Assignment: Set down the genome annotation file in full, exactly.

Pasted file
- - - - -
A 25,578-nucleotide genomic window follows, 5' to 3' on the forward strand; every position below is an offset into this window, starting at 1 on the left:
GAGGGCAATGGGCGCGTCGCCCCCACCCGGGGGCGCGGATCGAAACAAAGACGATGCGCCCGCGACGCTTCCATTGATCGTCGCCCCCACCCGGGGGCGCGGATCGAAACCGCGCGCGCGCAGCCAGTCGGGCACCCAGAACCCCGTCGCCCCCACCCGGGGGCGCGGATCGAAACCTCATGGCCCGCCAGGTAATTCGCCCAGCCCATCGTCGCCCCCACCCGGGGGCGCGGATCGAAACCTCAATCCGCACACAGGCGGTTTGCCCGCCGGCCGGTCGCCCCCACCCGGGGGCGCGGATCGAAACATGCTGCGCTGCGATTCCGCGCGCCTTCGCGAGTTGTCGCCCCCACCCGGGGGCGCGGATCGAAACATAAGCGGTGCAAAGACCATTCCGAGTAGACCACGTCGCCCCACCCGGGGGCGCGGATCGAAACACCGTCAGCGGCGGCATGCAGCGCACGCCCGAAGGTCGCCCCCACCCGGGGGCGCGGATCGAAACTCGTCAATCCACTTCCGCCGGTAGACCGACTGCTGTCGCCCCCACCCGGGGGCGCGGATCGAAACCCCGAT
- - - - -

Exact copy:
A 25,578-nucleotide genomic window follows, 5' to 3' on the forward strand; every position below is an offset into this window, starting at 1 on the left:
GAGGGCAATGGGCGCGTCGCCCCCACCCGGGGGCGCGGATCGAAACAAAGACGATGCGCCCGCGACGCTTCCATTGATCGTCGCCCCCACCCGGGGGCGCGGATCGAAACCGCGCGCGCGCAGCCAGTCGGGCACCCAGAACCCCGTCGCCCCCACCCGGGGGCGCGGATCGAAACCTCATGGCCCGCCAGGTAATTCGCCCAGCCCATCGTCGCCCCCACCCGGGGGCGCGGATCGAAACCTCAATCCGCACACAGGCGGTTTGCCCGCCGGCCGGTCGCCCCCACCCGGGGGCGCGGATCGAAACATGCTGCGCTGCGATTCCGCGCGCCTTCGCGAGTTGTCGCCCCCACCCGGGGGCGCGGATCGAAACATAAGCGGTGCAAAGACCATTCCGAGTAGACCACGTCGCCCCACCCGGGGGCGCGGATCGAAACACCGTCAGCGGCGGCATGCAGCGCACGCCCGAAGGTCGCCCCCACCCGGGGGCGCGGATCGAAACTCGTCAATCCACTTCCGCCGGTAGACCGACTGCTGTCGCCCCCACCCGGGGGCGCGGATCGAAACCCCGAT